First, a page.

Philip II ruled the kingdom of Macedonia on the northern border of Greece.
Philip used his wealth and army to win control of the northern Aegean.
The Greek city-states fell to an invader because they couldn't put their disagreements aside.
Philip united the Greek states with his Macedonian kingdom in order to liberate the Ionian Greeks from Persian rule.
Philip fell to an assassin's dagger before he could start his crusade.
Alexander led an army of Macedonians and Greeks into western Asia.
He took Egypt from the Persians without a fight.
He ordered the construction of a new city where the Nile and Mediterranean meet.
Alexandria would be the largest city in the world within a century.
Alexander was proclaimed the legitimate ruler of Egypt after honoring the priestly class.
He burned the buildings of Xerxes, the invader of Greece during the Per sian War, in revenge for taking the principal Persian capital of Persepolis.
After four years of fighting, his soldiers crossed the river into India.
The exhausted troops refused to go further.
Alexander turned south to the Arabian Sea.
He died in Babylon in 323 b.c.e.
and never saw Macedonia again.
He created an empire that stretched from Macedonia to India in thirteen years.
Alexander changed the face of politics in the eastern Mediterranean.
The Persian Empire had ruled the East for over two years.
He established a Macedonian monarchy after his death.
Alexander's empire was torn apart by a civil war after several of the Macedonian generals tried to become sole ruler.
The most successful generals carved out their own smaller monarchies.
The Ptolemies assumed the powers and position of pharaohs after Ptolemy seized Egypt.
Alexander's campaign was swift and extensive.
His founding of Hellenistic cities was more important than the success of his military campaigns.
The map shows Greek colonization in the Hellenic period.
The majority of Alexander's empire was won by Seleucus, his monarchy stretching from western Asia to India.
Alexander used ruler cults that already existed in Egypt to encourage disobedience.
This created a symbol of unity within kingdoms that ruled different peoples who at first had little in common; however, kingdoms never won the deep emotional loyalty that Greeks had once felt for the polis.
The external trappings of a polis, such as a council or an assembly of citizens, were not power for the cities.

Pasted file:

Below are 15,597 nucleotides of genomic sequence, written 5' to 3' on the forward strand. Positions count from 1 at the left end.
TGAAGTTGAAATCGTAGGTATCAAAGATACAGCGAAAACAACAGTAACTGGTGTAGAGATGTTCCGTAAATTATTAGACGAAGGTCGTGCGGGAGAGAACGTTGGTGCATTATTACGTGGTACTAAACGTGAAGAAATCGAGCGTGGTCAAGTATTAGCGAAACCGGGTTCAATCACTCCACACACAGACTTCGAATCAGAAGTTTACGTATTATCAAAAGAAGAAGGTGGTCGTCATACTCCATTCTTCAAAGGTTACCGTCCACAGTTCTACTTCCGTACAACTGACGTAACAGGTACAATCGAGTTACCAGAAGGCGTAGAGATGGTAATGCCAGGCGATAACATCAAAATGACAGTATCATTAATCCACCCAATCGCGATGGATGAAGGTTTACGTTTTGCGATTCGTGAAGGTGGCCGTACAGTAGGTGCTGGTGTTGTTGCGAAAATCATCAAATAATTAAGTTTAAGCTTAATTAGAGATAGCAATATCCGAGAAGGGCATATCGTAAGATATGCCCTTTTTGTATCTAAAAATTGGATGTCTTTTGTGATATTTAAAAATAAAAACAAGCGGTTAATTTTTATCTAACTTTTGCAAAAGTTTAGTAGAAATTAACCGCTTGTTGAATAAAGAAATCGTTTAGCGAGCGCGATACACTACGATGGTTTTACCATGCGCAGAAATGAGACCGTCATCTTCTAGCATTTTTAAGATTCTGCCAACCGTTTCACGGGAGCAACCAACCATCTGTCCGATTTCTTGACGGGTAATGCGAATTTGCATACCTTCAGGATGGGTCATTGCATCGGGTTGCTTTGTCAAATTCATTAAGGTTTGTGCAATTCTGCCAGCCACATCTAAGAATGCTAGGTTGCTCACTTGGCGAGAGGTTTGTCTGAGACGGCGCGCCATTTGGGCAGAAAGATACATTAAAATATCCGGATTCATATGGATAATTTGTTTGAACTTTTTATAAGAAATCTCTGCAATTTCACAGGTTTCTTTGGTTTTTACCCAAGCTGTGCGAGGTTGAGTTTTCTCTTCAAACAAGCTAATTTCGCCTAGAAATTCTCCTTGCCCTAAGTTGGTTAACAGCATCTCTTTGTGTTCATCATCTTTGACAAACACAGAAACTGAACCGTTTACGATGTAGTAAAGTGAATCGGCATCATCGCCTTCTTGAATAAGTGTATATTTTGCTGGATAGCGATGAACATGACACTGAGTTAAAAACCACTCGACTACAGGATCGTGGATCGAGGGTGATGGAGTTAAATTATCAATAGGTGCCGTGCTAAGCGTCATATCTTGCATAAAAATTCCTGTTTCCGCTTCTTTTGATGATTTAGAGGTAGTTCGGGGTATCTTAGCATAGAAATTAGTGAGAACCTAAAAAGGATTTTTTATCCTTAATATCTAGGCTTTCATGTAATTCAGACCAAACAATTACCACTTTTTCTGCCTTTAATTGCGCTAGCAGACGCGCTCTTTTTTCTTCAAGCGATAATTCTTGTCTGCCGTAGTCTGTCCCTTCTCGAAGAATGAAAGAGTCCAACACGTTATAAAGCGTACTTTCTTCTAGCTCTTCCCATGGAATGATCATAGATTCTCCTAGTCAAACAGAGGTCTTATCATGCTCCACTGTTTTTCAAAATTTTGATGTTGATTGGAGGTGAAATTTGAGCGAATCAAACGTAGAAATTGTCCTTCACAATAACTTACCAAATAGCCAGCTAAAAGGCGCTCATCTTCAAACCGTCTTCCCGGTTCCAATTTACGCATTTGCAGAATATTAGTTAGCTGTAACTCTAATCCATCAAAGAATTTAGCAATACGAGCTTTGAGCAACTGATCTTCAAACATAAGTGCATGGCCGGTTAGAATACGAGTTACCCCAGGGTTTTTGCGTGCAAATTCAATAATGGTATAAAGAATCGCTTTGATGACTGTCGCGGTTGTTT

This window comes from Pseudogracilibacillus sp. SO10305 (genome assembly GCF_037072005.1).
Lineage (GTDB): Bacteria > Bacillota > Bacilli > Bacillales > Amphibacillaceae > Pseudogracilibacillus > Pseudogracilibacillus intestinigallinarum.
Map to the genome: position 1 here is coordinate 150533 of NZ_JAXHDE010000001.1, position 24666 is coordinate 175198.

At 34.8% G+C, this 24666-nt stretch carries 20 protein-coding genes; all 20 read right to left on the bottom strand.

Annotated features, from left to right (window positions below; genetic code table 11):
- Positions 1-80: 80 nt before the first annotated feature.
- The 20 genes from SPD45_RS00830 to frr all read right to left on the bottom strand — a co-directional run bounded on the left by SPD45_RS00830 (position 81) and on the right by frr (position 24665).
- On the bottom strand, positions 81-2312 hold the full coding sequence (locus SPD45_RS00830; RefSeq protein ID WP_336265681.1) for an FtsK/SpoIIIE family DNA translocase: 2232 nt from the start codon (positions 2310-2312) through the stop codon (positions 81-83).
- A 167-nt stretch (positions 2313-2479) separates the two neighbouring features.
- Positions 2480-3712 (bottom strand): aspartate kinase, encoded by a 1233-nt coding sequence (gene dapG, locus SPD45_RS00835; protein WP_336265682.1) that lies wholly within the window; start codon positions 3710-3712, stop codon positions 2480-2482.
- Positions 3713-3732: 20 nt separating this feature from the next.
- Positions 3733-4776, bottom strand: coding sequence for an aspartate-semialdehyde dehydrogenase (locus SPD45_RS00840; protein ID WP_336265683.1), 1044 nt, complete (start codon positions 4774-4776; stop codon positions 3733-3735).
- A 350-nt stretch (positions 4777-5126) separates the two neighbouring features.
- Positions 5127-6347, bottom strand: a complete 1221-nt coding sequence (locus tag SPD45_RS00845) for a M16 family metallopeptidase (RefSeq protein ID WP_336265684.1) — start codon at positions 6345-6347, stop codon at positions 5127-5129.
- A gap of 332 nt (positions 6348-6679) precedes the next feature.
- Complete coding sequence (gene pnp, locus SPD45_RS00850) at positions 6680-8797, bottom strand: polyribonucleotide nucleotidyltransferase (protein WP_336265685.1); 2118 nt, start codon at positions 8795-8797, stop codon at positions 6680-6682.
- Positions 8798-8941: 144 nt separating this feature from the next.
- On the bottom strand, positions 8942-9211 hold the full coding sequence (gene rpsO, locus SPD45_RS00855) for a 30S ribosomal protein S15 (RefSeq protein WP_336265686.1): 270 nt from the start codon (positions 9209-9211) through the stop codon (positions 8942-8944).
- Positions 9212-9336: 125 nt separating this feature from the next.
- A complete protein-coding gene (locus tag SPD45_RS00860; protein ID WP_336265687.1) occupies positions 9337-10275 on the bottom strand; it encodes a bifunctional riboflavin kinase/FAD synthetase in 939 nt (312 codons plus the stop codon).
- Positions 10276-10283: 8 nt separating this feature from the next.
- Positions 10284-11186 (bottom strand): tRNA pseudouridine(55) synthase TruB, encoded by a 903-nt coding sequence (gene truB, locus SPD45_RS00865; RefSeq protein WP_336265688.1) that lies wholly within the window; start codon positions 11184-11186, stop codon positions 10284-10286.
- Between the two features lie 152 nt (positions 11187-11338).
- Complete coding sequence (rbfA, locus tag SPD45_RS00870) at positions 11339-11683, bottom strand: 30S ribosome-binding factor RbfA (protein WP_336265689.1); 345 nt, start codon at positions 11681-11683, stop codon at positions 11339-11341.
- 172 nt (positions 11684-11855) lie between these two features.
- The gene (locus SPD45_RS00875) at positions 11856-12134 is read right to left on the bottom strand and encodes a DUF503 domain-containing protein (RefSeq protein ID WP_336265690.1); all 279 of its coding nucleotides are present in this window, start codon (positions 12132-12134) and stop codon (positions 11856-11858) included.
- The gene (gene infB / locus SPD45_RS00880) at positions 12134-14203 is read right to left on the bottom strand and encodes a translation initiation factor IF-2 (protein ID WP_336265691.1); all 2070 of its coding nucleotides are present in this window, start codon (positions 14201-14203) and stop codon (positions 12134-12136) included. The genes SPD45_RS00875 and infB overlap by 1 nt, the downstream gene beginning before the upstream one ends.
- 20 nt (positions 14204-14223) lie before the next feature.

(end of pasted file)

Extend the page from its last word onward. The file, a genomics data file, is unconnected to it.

The city had to obey royal orders.
The rulers relied on paid professionals to staff their bureaucracy and on trained, paid, full-time soldiers to fight their wars.
The spread of Greek ideas and traditions across a wide area was Alexander's most important legacy.
Alexander settled Greek and Macedonian troops in new cities he founded as he moved further eastward.
More than 250 new cities were founded in North Africa, West and Central Asia, and southeastern Europe after his death.
The cities and colonies became powerful in struments due to the spread of Hel enism and the merging of Greek and other cultures.
Since the days of the Mesopotamians, there has been no comparable spread of cultures in this area.
The city was both a cultural and economic center when it was established.
The ruling dynasties of the Hellenistic world were Mace donian in origin, and Greeks and Macedonians initialy important political, mili tary, and diplomatic positions.
Greek became the common spoken language of the eastern Mediterranean as the prevailing institutions and laws were Greek.
A new Greek dialect called the koine became the spoken language of the royal court, bureaucracy, and army.
Everyone who wanted to find an official position or compete in business had to learn it.
As early as the third century b.c.e., those who did gained an avenue of social mobility.
The political benefits of citizenship were less than they had been in the past.
The benefits natives gave to Hellenistic society were considerable.
Their traditions are entwined with Greek traditions to create an energetic and dynamic culture.
The kingdoms were never completely unified in language, customs, and thought.
Greek culture did not extend far from the cities.
People in the countryside did not embrace the aspects of Hel enism that urban residents did.
In eras of cultural change, the spread of Greek culture was wider than it was deep, a very common pat tern all over the world.